That was so long ago, Lynn mused, three children and five jobs and two husbands ago. It was fortuitous, she so wanted to feel, that Maggie had recently moved to Boise, Idaho where Lynn had lived the past half decade, single and with only one teen left at home. They’d lost touch but there they were, catching up. Lynn watched the leaping flames and  shook herself a little.

“You know, Mom called me almost every day after I graduated from Mills College and started teaching music,” Maggie said. “She had to admit she was proud of me, finally. She wanted to know everything–gosh, questions never ceased! I finally had to stop answering her calls much. She got the hint, always good at intuiting things if at times rather late. Her health by then had developed glitches–a bleeding ulcer, days long migraines, signs of early arthritis–but otherwise she seemed better than I imagined she’d be at forty-five. You would never know she lived through so much… still seemed nearly perfect. Looks can sure lie.” Maggie lowered her eyes as she gave a short laugh, sipped her wine then licked her lips as if satisfied. “Almost our age, weird, huh…” Her lips curved into a careful smile, eyes still dark with escaped anger. Then came a welling of relief. “But she could not endure more disaster.” She glanced at her friend. “I’ve outlived her, haven’t I,” and she smiled again.

It was unnerving to see that smile juxtaposed with the statement, as Lisa Thornbill had drowned during a boat trip in South America with her third husband. It was not likely an accident and her spouse was not to blame; he’d tried in vain to revive her.

Maggie’s face opened up as the edges of her anger softening, becoming satisfaction laced with mischief. And there it was: Mrs. Thornbill’s lively, charming presence stirring within Maggie. She finally saw that even Maggie’s features held many attributes of her mother. Or, perhaps, the mother’s own hopes had more fully come to bear fruition in her daughter.

Lynn plunged onward. “I remember the last Christmas we were still there, do you? We were busy packing and cleaning; we were to leave the day after New Year’s. Remember how I came over and cried on your shoulder for hours because we didn’t even get a Christmas, it cost too much, was a hassle and Dad had left for Chicago already? I thought that was heartless, it felt so cruel.”

“Well, it was, Lynn. But our parents often forgot we were still kids who actually needed them.”

Lynn wasn’t sure she wanted to fall into the pit of sadness that underlay Maggie’s words. They couldn’t tiptoe around it as they did as kids; everyone knew soon that Mrs. Thornbill was an alcoholic. It caused all manner of pain even then though she was–as when she was sober– most often a vivacious drunk, the hostess whose list everyone wanted to be on even if they knew something might go spectacularly wrong (“untoward”, her mother said) by the end of the event. Likely that was why some came.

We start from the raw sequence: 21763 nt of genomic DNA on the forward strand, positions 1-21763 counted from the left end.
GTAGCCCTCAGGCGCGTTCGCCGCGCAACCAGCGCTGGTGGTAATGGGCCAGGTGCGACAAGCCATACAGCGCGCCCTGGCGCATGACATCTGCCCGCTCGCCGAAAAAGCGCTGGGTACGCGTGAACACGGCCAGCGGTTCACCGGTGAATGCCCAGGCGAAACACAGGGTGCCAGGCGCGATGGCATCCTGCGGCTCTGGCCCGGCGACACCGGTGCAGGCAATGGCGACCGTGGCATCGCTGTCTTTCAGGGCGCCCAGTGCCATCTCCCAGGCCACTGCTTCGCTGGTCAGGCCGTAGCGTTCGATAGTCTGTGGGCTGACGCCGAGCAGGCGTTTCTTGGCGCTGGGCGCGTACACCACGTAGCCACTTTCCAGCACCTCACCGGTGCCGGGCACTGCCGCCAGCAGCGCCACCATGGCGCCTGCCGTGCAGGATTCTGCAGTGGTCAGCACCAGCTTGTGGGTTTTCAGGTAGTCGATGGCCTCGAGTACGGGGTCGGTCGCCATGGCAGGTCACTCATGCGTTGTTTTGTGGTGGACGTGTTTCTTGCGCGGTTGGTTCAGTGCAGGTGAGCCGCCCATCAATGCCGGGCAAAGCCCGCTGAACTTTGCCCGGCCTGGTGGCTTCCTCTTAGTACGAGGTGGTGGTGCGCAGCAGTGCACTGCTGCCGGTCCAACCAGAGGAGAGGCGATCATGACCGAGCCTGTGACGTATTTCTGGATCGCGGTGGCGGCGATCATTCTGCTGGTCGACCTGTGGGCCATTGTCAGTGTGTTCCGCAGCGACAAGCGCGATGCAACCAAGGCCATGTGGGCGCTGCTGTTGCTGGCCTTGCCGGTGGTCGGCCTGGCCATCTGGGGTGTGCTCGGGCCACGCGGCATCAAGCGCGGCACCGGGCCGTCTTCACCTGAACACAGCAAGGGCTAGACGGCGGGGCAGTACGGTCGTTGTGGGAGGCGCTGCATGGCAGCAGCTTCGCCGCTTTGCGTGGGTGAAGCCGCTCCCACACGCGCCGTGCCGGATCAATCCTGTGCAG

As for Al Thornbill, he was a man with sublime equanimity and manifest ego. He was neither fazed by his wife’s antics nor her daughter’s snappish intelligence or growing sulkiness. He possessed a decisive manner, taking charge of any situation. Lynn wondered by the time she was a teen if he took charge a bit too much, unlike her own father who proudly proclaimed equality for all and seemed overall unperturbed which Lynn thought at times cowardly, also neglectful. For example, he scolded her for drinking up his scotch and made her pay him back for it but he never forbade her or monitored his bottles or her week-end drinking with friends, leaving hard experience as the teacher, too many times. She had to make up her own rules and she was still struggled to find what worked the best. But alcohol had lost its spell for the most part.

But Maggie seemed to have been born with a set of directives propelling her, many that didn’t match her parents’.  Her friend should have been a composer, perhaps–she thought up wonderful tunes as a kid, learned to write them down as a teen– not just a music teacher, a good thing but limiting, she thought. But Maggie had become a musical theater company director.

Maggie reached for the near-empty wine bottle, then pulled her hand back. “It was the holiday no one forgot in Belmont Estates.” She swept her dark, silver threaded hair into a long ponytail and slipped it in an elastic scrunchie. Her flecked amber eyes glowed in the firelight. “Of course, it was the tree that started it, the fact that dad didn’t want to wrestle with a real one again and Mom wanted a gold metallic and I was trying to convince them that only a real one would do, it was a tradition, they couldn’t change tradition. We didn’t have all that many, this one I needed.”

“I know, who among us wouldn’t need a tree? But us girls, especially, it was a tough teen-aged year. And I came over and we sneaked into the hallway to hear that argument your parents had.”

“We did? Well, Mom had begun an early cocktail hour by then, no doubt. But Al–Dad–ended up siding with me, well, maybe he just wanted to oppose Mom. The next day the two of us went out and found a scrawny tree that cost so much he almost took it back when it tried to fall off the car roof, but we got it home and into the yard. And Mom said, ‘What do you intend to do with that? It’s far and away too ugly to deposit in my living room, it must go!’, her manicured finger pointing somewhere into the distance. But he later wrestled it in, set it up with your dad’s help. Then Mom kicked it.” She looked at Lynn incredulously, shaking her head.

“Yes, I remember, she kicked it twice, a high heel was scraped and her big toe hurt. She hobbled off to their bedroom but we decorated it ’til late, stringing popcorn all of which we ate and I stayed over. I remember her high heels because they had pointed toes, spike heels and oh, that chartreuse green! I coveted them…”

“Yeah, heels were a serious need of hers. Then the next day we woke up and Mom was at it again, saying real trees dropped needles and looked such a mess, it was the ugly tree of the year and no one would be allowed into their house for their annual holiday party if it stayed there! She wanted gold! I was disgusted by the whole thing and told them I’d go get my own tree for my room, they should sort it out.”